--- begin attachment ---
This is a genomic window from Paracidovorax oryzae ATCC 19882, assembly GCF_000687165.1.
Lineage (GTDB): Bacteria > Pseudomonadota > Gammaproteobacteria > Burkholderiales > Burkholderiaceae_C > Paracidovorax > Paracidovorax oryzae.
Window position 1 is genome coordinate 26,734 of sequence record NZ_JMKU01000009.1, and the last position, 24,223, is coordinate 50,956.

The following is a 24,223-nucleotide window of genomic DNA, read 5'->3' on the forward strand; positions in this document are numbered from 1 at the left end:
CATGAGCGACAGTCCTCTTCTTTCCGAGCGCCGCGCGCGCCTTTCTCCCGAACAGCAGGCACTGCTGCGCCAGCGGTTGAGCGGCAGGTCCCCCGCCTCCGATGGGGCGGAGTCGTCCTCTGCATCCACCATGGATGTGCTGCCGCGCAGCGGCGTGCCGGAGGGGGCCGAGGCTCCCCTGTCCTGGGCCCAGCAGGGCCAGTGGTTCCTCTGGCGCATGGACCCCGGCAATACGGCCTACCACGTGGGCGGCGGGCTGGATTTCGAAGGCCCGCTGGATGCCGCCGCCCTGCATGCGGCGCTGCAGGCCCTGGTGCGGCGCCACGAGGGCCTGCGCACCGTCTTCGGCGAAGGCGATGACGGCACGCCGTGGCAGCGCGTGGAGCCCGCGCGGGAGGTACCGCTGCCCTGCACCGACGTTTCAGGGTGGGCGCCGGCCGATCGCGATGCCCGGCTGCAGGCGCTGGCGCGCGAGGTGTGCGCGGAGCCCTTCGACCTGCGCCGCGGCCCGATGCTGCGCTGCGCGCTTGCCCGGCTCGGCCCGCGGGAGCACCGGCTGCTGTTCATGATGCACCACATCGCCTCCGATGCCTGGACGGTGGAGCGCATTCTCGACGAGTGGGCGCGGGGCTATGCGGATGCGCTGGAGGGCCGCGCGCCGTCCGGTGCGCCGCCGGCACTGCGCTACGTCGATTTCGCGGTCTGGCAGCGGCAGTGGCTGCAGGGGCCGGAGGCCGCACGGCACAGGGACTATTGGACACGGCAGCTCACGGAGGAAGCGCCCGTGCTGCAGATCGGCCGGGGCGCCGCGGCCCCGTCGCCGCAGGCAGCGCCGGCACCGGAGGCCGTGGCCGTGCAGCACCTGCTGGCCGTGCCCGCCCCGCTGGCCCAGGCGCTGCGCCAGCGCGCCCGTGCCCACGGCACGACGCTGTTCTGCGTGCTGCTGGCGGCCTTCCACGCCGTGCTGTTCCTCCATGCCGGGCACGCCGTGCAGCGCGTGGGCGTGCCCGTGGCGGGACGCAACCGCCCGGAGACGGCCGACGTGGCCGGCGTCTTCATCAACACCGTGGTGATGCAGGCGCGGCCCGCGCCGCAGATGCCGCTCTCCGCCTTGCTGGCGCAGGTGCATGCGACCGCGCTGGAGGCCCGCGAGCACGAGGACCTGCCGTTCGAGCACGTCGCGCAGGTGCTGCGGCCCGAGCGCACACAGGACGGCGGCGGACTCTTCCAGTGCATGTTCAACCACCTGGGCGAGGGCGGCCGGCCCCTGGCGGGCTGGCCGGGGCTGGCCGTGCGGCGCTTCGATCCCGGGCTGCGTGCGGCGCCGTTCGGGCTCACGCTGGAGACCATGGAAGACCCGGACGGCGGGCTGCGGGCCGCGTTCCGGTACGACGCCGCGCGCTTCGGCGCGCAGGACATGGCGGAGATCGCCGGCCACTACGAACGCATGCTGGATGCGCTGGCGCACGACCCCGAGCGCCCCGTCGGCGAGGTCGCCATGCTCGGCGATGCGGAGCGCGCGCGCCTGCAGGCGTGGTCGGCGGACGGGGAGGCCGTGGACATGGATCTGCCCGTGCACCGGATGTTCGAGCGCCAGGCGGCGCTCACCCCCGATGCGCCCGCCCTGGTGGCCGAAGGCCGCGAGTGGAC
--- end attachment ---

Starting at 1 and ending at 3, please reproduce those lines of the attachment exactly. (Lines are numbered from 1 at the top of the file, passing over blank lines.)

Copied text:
This is a genomic window from Paracidovorax oryzae ATCC 19882, assembly GCF_000687165.1.
Lineage (GTDB): Bacteria > Pseudomonadota > Gammaproteobacteria > Burkholderiales > Burkholderiaceae_C > Paracidovorax > Paracidovorax oryzae.
Window position 1 is genome coordinate 26,734 of sequence record NZ_JMKU01000009.1, and the last position, 24,223, is coordinate 50,956.